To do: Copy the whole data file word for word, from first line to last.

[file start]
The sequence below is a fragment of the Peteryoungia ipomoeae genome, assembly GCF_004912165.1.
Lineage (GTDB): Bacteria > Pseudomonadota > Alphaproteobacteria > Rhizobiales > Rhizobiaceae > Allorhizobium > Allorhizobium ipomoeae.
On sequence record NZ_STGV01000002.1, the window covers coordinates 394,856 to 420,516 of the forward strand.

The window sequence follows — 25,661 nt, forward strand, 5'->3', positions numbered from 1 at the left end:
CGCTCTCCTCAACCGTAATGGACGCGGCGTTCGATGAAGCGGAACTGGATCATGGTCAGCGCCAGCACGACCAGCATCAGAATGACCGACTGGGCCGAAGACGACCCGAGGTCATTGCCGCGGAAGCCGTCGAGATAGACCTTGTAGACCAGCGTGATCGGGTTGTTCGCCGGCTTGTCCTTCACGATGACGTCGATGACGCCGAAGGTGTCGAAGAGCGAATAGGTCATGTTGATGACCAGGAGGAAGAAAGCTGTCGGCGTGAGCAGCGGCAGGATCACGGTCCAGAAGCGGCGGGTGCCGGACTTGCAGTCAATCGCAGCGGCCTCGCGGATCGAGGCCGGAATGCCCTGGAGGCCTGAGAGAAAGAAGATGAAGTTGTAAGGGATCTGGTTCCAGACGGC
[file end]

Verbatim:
The sequence below is a fragment of the Peteryoungia ipomoeae genome, assembly GCF_004912165.1.
Lineage (GTDB): Bacteria > Pseudomonadota > Alphaproteobacteria > Rhizobiales > Rhizobiaceae > Allorhizobium > Allorhizobium ipomoeae.
On sequence record NZ_STGV01000002.1, the window covers coordinates 394,856 to 420,516 of the forward strand.

The window sequence follows — 25,661 nt, forward strand, 5'->3', positions numbered from 1 at the left end:
CGCTCTCCTCAACCGTAATGGACGCGGCGTTCGATGAAGCGGAACTGGATCATGGTCAGCGCCAGCACGACCAGCATCAGAATGACCGACTGGGCCGAAGACGACCCGAGGTCATTGCCGCGGAAGCCGTCGAGATAGACCTTGTAGACCAGCGTGATCGGGTTGTTCGCCGGCTTGTCCTTCACGATGACGTCGATGACGCCGAAGGTGTCGAAGAGCGAATAGGTCATGTTGATGACCAGGAGGAAGAAAGCTGTCGGCGTGAGCAGCGGCAGGATCACGGTCCAGAAGCGGCGGGTGCCGGACTTGCAGTCAATCGCAGCGGCCTCGCGGATCGAGGCCGGAATGCCCTGGAGGCCTGAGAGAAAGAAGATGAAGTTGTAAGGGATCTGGTTCCAGACGGC